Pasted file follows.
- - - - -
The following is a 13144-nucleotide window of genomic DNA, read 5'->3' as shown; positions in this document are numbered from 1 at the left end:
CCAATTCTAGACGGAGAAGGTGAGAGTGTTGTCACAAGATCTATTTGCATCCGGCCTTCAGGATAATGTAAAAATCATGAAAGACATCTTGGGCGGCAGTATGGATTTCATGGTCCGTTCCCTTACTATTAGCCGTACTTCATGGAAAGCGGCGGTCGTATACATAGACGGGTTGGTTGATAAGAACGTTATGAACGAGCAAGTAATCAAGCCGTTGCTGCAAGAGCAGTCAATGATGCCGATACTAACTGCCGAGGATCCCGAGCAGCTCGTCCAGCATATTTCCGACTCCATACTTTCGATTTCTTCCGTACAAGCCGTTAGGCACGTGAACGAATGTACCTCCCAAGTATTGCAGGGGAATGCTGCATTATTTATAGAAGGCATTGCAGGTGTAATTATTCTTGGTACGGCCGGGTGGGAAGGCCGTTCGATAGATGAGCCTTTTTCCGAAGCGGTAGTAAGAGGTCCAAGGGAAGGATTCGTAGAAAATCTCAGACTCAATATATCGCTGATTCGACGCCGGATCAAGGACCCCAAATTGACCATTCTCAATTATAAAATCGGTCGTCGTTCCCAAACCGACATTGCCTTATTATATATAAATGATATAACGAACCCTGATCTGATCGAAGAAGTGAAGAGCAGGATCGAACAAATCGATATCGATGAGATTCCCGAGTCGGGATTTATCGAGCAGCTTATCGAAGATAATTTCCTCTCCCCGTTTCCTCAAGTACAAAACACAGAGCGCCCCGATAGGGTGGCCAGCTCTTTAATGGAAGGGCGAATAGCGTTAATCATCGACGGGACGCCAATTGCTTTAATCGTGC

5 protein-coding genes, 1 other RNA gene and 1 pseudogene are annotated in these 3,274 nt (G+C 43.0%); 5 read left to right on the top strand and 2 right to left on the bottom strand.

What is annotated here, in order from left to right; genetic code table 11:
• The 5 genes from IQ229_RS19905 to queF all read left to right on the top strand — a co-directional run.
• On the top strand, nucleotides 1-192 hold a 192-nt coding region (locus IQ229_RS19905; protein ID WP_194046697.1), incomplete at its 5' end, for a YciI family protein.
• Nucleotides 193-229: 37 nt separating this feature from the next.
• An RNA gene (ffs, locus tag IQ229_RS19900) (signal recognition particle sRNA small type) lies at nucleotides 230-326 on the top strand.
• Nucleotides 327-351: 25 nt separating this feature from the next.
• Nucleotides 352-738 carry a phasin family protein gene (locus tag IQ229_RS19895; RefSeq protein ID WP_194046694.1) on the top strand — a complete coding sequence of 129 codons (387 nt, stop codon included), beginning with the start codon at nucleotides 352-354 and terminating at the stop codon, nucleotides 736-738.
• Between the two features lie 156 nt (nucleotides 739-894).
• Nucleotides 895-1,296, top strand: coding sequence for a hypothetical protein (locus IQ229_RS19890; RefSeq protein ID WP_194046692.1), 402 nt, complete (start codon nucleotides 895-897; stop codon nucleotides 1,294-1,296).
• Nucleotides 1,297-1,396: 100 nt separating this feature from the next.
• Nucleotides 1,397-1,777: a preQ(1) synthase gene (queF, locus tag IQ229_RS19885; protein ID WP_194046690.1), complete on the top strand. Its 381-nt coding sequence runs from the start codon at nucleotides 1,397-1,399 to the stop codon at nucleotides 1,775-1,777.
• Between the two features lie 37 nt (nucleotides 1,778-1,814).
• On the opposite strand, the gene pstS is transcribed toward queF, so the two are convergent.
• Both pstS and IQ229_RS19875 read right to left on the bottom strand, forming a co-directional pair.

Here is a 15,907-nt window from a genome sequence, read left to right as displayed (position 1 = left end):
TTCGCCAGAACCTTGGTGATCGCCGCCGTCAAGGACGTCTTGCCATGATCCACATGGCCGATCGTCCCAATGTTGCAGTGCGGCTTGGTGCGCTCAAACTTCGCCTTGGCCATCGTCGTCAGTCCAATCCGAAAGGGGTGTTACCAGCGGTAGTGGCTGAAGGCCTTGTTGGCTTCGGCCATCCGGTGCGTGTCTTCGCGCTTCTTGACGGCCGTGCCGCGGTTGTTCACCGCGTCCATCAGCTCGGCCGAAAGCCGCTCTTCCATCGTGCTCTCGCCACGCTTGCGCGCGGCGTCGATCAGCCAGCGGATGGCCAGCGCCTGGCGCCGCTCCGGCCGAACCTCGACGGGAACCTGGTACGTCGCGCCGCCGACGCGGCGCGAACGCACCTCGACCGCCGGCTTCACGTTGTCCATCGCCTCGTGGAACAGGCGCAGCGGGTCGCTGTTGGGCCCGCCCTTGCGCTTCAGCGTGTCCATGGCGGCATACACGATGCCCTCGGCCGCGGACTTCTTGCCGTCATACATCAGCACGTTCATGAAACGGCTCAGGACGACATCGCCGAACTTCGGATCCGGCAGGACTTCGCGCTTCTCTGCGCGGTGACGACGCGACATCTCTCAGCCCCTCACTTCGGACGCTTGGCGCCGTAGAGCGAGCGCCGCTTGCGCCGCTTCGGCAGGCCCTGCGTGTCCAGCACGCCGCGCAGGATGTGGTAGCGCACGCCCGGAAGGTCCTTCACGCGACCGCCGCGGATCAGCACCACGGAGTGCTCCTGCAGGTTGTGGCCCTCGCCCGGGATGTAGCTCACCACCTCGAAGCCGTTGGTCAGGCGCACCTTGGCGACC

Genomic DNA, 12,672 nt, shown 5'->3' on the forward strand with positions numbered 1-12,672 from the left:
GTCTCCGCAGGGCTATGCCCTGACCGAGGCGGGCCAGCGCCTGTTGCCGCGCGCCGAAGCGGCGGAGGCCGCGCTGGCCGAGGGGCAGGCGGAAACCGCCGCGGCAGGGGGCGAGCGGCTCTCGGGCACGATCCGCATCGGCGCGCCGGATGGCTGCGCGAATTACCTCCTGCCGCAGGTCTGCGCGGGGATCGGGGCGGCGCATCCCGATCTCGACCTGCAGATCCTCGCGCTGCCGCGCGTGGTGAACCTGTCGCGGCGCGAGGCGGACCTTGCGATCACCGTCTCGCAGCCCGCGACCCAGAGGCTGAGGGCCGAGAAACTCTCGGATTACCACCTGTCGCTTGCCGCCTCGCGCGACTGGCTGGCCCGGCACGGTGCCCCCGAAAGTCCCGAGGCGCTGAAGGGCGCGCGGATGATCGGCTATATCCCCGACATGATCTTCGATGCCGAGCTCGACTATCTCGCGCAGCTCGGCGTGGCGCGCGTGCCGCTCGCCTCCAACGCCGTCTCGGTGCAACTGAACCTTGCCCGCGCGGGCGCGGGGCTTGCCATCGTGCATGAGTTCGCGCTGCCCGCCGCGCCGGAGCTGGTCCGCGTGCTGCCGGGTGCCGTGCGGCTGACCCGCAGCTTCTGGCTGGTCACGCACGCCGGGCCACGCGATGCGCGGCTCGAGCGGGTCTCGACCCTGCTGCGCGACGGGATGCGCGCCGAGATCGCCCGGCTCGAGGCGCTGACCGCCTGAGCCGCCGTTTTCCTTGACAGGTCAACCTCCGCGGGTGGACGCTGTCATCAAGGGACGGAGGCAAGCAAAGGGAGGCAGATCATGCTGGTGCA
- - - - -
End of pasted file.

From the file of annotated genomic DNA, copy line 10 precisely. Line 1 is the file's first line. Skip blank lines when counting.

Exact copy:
• Nucleotides 352-738 carry a phasin family protein gene (locus tag IQ229_RS19895; RefSeq protein ID WP_194046694.1) on the top strand — a complete coding sequence of 129 codons (387 nt, stop codon included), beginning with the start codon at nucleotides 352-354 and terminating at the stop codon, nucleotides 736-738.